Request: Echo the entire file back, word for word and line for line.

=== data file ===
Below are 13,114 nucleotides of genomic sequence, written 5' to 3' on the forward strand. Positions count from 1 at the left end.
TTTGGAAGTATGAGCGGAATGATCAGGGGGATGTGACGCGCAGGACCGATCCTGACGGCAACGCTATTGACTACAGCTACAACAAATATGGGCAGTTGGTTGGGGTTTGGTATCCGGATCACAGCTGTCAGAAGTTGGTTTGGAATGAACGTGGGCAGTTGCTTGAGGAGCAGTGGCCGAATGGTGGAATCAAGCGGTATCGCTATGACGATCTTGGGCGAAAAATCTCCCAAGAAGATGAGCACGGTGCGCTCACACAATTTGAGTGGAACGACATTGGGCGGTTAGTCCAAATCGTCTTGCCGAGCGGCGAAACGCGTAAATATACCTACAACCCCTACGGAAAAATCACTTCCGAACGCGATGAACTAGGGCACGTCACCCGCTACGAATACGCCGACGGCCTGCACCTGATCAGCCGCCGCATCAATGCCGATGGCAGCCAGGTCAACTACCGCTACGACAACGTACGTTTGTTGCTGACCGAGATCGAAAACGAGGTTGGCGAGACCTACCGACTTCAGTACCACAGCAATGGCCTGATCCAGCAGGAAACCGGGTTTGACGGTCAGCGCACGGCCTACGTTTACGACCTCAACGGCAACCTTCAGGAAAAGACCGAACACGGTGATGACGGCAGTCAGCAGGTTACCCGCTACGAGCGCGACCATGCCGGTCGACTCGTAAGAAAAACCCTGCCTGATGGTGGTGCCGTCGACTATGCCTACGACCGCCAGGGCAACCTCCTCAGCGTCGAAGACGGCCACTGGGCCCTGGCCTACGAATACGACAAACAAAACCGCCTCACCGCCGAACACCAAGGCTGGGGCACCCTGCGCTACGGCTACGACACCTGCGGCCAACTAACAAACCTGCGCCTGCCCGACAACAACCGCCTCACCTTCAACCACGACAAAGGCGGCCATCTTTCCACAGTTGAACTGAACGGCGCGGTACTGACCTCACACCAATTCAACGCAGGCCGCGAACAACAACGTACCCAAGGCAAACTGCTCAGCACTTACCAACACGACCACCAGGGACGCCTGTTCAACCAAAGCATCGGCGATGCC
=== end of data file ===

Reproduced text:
Below are 13,114 nucleotides of genomic sequence, written 5' to 3' on the forward strand. Positions count from 1 at the left end.
TTTGGAAGTATGAGCGGAATGATCAGGGGGATGTGACGCGCAGGACCGATCCTGACGGCAACGCTATTGACTACAGCTACAACAAATATGGGCAGTTGGTTGGGGTTTGGTATCCGGATCACAGCTGTCAGAAGTTGGTTTGGAATGAACGTGGGCAGTTGCTTGAGGAGCAGTGGCCGAATGGTGGAATCAAGCGGTATCGCTATGACGATCTTGGGCGAAAAATCTCCCAAGAAGATGAGCACGGTGCGCTCACACAATTTGAGTGGAACGACATTGGGCGGTTAGTCCAAATCGTCTTGCCGAGCGGCGAAACGCGTAAATATACCTACAACCCCTACGGAAAAATCACTTCCGAACGCGATGAACTAGGGCACGTCACCCGCTACGAATACGCCGACGGCCTGCACCTGATCAGCCGCCGCATCAATGCCGATGGCAGCCAGGTCAACTACCGCTACGACAACGTACGTTTGTTGCTGACCGAGATCGAAAACGAGGTTGGCGAGACCTACCGACTTCAGTACCACAGCAATGGCCTGATCCAGCAGGAAACCGGGTTTGACGGTCAGCGCACGGCCTACGTTTACGACCTCAACGGCAACCTTCAGGAAAAGACCGAACACGGTGATGACGGCAGTCAGCAGGTTACCCGCTACGAGCGCGACCATGCCGGTCGACTCGTAAGAAAAACCCTGCCTGATGGTGGTGCCGTCGACTATGCCTACGACCGCCAGGGCAACCTCCTCAGCGTCGAAGACGGCCACTGGGCCCTGGCCTACGAATACGACAAACAAAACCGCCTCACCGCCGAACACCAAGGCTGGGGCACCCTGCGCTACGGCTACGACACCTGCGGCCAACTAACAAACCTGCGCCTGCCCGACAACAACCGCCTCACCTTCAACCACGACAAAGGCGGCCATCTTTCCACAGTTGAACTGAACGGCGCGGTACTGACCTCACACCAATTCAACGCAGGCCGCGAACAACAACGTACCCAAGGCAAACTGCTCAGCACTTACCAACACGACCACCAGGGACGCCTGTTCAACCAAAGCATCGGCGATGCC